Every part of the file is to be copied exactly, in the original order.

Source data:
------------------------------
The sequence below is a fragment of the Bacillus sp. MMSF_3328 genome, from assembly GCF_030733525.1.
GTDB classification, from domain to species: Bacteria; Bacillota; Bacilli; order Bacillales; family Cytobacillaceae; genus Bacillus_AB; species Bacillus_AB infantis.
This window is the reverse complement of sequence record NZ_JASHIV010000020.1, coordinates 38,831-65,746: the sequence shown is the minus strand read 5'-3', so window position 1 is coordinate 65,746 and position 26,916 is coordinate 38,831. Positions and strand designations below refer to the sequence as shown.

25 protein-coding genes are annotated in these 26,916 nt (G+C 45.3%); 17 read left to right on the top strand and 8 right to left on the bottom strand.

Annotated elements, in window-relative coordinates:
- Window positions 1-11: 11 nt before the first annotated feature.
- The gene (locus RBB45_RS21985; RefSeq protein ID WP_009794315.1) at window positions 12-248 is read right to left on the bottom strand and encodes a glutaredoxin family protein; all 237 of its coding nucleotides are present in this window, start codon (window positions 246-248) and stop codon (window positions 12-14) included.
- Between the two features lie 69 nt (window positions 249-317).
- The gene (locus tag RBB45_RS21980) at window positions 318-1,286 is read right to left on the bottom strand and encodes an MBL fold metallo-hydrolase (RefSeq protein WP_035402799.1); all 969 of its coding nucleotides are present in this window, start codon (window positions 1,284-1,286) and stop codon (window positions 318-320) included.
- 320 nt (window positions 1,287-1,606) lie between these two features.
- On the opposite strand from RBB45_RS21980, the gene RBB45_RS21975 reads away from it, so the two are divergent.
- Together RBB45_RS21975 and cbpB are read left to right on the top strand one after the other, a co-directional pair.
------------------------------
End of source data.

The sequence below is a fragment of the Bacillus sp. MMSF_3328 genome, from assembly GCF_030733525.1.
GTDB classification, from domain to species: Bacteria; Bacillota; Bacilli; order Bacillales; family Cytobacillaceae; genus Bacillus_AB; species Bacillus_AB infantis.
This window is the reverse complement of sequence record NZ_JASHIV010000020.1, coordinates 38,831-65,746: the sequence shown is the minus strand read 5'-3', so window position 1 is coordinate 65,746 and position 26,916 is coordinate 38,831. Positions and strand designations below refer to the sequence as shown.

25 protein-coding genes are annotated in these 26,916 nt (G+C 45.3%); 17 read left to right on the top strand and 8 right to left on the bottom strand.

Annotated elements, in window-relative coordinates:
- Window positions 1-11: 11 nt before the first annotated feature.
- The gene (locus RBB45_RS21985; RefSeq protein ID WP_009794315.1) at window positions 12-248 is read right to left on the bottom strand and encodes a glutaredoxin family protein; all 237 of its coding nucleotides are present in this window, start codon (window positions 246-248) and stop codon (window positions 12-14) included.
- Between the two features lie 69 nt (window positions 249-317).
- The gene (locus tag RBB45_RS21980) at window positions 318-1,286 is read right to left on the bottom strand and encodes an MBL fold metallo-hydrolase (RefSeq protein WP_035402799.1); all 969 of its coding nucleotides are present in this window, start codon (window positions 1,284-1,286) and stop codon (window positions 318-320) included.
- 320 nt (window positions 1,287-1,606) lie between these two features.
- On the opposite strand from RBB45_RS21980, the gene RBB45_RS21975 reads away from it, so the two are divergent.
- Together RBB45_RS21975 and cbpB are read left to right on the top strand one after the other, a co-directional pair.